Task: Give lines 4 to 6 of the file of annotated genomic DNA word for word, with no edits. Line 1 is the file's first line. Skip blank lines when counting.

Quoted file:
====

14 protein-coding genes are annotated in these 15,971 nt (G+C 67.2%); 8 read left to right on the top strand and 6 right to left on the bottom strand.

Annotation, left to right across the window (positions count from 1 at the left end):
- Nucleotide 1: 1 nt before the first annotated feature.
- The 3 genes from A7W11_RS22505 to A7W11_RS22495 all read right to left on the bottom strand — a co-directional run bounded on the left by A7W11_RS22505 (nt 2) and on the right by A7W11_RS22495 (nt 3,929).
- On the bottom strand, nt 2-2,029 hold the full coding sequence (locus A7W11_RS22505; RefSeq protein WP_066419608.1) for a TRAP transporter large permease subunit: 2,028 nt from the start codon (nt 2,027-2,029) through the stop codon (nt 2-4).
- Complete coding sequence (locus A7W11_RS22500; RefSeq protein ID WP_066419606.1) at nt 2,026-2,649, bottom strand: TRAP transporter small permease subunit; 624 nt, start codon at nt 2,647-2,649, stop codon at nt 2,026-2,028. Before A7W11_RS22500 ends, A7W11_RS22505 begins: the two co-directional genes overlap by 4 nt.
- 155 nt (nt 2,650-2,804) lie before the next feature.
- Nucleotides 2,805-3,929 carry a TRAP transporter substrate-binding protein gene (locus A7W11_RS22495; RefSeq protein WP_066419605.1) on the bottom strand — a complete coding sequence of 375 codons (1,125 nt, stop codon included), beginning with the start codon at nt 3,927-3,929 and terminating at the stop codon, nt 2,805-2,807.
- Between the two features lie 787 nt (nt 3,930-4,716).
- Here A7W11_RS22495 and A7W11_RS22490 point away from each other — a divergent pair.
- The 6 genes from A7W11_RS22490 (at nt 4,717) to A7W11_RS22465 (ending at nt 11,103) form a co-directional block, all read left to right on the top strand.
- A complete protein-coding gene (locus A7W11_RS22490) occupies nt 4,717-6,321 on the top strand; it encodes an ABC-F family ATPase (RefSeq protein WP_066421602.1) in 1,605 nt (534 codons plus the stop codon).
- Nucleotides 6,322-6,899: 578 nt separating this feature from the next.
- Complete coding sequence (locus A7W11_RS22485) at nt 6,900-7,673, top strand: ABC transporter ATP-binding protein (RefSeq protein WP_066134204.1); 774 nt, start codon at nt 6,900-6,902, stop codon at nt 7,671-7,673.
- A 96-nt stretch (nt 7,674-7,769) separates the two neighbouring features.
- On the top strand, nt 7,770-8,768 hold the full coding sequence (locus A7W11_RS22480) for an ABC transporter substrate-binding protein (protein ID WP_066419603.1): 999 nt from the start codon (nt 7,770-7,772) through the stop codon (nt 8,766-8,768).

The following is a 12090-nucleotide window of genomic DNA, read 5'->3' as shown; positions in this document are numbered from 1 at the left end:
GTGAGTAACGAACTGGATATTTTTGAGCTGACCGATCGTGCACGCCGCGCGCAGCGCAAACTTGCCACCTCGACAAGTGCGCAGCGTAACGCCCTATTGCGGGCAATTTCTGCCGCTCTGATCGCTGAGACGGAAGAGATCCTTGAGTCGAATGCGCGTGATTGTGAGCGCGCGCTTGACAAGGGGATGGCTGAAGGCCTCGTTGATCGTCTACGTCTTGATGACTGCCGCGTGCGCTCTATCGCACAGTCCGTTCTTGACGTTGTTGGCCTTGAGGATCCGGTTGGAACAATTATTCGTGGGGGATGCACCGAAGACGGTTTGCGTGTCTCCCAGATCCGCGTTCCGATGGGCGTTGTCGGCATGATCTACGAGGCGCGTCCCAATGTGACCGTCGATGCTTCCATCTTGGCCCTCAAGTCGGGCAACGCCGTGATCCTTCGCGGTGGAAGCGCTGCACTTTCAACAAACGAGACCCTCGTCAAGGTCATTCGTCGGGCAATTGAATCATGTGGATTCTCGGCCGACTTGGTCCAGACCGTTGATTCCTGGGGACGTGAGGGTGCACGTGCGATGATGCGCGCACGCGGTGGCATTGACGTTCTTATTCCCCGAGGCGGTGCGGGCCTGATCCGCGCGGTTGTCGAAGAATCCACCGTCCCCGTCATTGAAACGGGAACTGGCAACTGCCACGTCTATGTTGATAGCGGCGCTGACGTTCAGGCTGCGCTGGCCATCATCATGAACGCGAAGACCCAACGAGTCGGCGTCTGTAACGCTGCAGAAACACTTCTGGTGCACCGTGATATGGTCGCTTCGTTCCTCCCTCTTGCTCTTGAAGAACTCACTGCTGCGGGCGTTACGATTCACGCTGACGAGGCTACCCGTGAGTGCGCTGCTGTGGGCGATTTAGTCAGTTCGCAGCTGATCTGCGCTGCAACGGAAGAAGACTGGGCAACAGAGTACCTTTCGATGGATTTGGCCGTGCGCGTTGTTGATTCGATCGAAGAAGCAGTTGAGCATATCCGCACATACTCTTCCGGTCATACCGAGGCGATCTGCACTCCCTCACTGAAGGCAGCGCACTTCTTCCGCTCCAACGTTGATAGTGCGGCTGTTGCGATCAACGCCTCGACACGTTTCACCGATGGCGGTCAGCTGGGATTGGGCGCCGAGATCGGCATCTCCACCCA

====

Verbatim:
- The 3 genes from A7W11_RS22505 to A7W11_RS22495 all read right to left on the bottom strand — a co-directional run bounded on the left by A7W11_RS22505 (nt 2) and on the right by A7W11_RS22495 (nt 3,929).
- On the bottom strand, nt 2-2,029 hold the full coding sequence (locus A7W11_RS22505; RefSeq protein WP_066419608.1) for a TRAP transporter large permease subunit: 2,028 nt from the start codon (nt 2,027-2,029) through the stop codon (nt 2-4).
- Complete coding sequence (locus A7W11_RS22500; RefSeq protein ID WP_066419606.1) at nt 2,026-2,649, bottom strand: TRAP transporter small permease subunit; 624 nt, start codon at nt 2,647-2,649, stop codon at nt 2,026-2,028. Before A7W11_RS22500 ends, A7W11_RS22505 begins: the two co-directional genes overlap by 4 nt.